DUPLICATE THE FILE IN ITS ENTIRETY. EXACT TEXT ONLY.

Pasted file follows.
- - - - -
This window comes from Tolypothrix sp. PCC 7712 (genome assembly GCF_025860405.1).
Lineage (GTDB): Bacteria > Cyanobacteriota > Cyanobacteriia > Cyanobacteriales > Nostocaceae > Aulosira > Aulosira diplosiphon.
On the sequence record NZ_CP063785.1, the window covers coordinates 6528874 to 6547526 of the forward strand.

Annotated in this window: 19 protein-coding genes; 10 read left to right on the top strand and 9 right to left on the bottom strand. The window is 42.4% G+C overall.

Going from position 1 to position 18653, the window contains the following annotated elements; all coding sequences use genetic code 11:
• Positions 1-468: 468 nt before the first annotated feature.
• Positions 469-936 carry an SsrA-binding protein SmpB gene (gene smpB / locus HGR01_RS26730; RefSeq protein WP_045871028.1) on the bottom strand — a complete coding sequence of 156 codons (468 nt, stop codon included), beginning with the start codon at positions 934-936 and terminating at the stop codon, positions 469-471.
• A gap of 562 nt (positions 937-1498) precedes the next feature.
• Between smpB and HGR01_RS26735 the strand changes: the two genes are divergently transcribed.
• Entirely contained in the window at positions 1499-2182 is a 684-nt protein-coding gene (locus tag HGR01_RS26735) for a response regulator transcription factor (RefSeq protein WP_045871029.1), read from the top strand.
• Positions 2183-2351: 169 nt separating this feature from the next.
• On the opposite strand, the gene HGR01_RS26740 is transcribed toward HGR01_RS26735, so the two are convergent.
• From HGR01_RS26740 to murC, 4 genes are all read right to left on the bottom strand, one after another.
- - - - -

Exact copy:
This window comes from Tolypothrix sp. PCC 7712 (genome assembly GCF_025860405.1).
Lineage (GTDB): Bacteria > Cyanobacteriota > Cyanobacteriia > Cyanobacteriales > Nostocaceae > Aulosira > Aulosira diplosiphon.
On the sequence record NZ_CP063785.1, the window covers coordinates 6528874 to 6547526 of the forward strand.

Annotated in this window: 19 protein-coding genes; 10 read left to right on the top strand and 9 right to left on the bottom strand. The window is 42.4% G+C overall.

Going from position 1 to position 18653, the window contains the following annotated elements; all coding sequences use genetic code 11:
• Positions 1-468: 468 nt before the first annotated feature.
• Positions 469-936 carry an SsrA-binding protein SmpB gene (gene smpB / locus HGR01_RS26730; RefSeq protein WP_045871028.1) on the bottom strand — a complete coding sequence of 156 codons (468 nt, stop codon included), beginning with the start codon at positions 934-936 and terminating at the stop codon, positions 469-471.
• A gap of 562 nt (positions 937-1498) precedes the next feature.
• Between smpB and HGR01_RS26735 the strand changes: the two genes are divergently transcribed.
• Entirely contained in the window at positions 1499-2182 is a 684-nt protein-coding gene (locus tag HGR01_RS26735) for a response regulator transcription factor (RefSeq protein WP_045871029.1), read from the top strand.
• Positions 2183-2351: 169 nt separating this feature from the next.
• On the opposite strand, the gene HGR01_RS26740 is transcribed toward HGR01_RS26735, so the two are convergent.
• From HGR01_RS26740 to murC, 4 genes are all read right to left on the bottom strand, one after another.